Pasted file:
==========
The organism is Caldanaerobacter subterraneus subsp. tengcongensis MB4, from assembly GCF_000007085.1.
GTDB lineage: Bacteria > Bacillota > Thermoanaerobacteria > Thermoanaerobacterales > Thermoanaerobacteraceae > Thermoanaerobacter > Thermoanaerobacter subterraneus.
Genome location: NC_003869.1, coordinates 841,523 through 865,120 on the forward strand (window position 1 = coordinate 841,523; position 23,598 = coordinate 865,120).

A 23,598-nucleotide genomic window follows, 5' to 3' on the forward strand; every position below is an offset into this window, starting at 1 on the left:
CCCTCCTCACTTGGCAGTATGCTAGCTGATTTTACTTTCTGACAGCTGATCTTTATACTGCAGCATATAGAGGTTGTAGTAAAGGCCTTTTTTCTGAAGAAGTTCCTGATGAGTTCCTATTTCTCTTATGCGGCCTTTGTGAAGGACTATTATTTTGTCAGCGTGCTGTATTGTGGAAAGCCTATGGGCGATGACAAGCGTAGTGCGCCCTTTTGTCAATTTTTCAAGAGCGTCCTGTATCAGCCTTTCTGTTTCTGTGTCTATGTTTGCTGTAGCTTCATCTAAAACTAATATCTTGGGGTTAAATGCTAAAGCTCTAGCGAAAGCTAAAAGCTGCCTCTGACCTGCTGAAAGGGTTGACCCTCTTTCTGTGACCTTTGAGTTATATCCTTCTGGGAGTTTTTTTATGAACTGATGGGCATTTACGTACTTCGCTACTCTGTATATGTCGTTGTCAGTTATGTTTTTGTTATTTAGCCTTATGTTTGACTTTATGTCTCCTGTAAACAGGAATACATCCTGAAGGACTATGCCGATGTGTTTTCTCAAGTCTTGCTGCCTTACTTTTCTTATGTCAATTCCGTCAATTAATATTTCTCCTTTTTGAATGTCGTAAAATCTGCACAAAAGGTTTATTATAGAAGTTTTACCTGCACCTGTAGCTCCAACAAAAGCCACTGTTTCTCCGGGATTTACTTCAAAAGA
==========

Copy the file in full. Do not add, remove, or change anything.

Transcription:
The organism is Caldanaerobacter subterraneus subsp. tengcongensis MB4, from assembly GCF_000007085.1.
GTDB lineage: Bacteria > Bacillota > Thermoanaerobacteria > Thermoanaerobacterales > Thermoanaerobacteraceae > Thermoanaerobacter > Thermoanaerobacter subterraneus.
Genome location: NC_003869.1, coordinates 841,523 through 865,120 on the forward strand (window position 1 = coordinate 841,523; position 23,598 = coordinate 865,120).

A 23,598-nucleotide genomic window follows, 5' to 3' on the forward strand; every position below is an offset into this window, starting at 1 on the left:
CCCTCCTCACTTGGCAGTATGCTAGCTGATTTTACTTTCTGACAGCTGATCTTTATACTGCAGCATATAGAGGTTGTAGTAAAGGCCTTTTTTCTGAAGAAGTTCCTGATGAGTTCCTATTTCTCTTATGCGGCCTTTGTGAAGGACTATTATTTTGTCAGCGTGCTGTATTGTGGAAAGCCTATGGGCGATGACAAGCGTAGTGCGCCCTTTTGTCAATTTTTCAAGAGCGTCCTGTATCAGCCTTTCTGTTTCTGTGTCTATGTTTGCTGTAGCTTCATCTAAAACTAATATCTTGGGGTTAAATGCTAAAGCTCTAGCGAAAGCTAAAAGCTGCCTCTGACCTGCTGAAAGGGTTGACCCTCTTTCTGTGACCTTTGAGTTATATCCTTCTGGGAGTTTTTTTATGAACTGATGGGCATTTACGTACTTCGCTACTCTGTATATGTCGTTGTCAGTTATGTTTTTGTTATTTAGCCTTATGTTTGACTTTATGTCTCCTGTAAACAGGAATACATCCTGAAGGACTATGCCGATGTGTTTTCTCAAGTCTTGCTGCCTTACTTTTCTTATGTCAATTCCGTCAATTAATATTTCTCCTTTTTGAATGTCGTAAAATCTGCACAAAAGGTTTATTATAGAAGTTTTACCTGCACCTGTAGCTCCAACAAAAGCCACTGTTTCTCCGGGATTTACTTCAAAAGA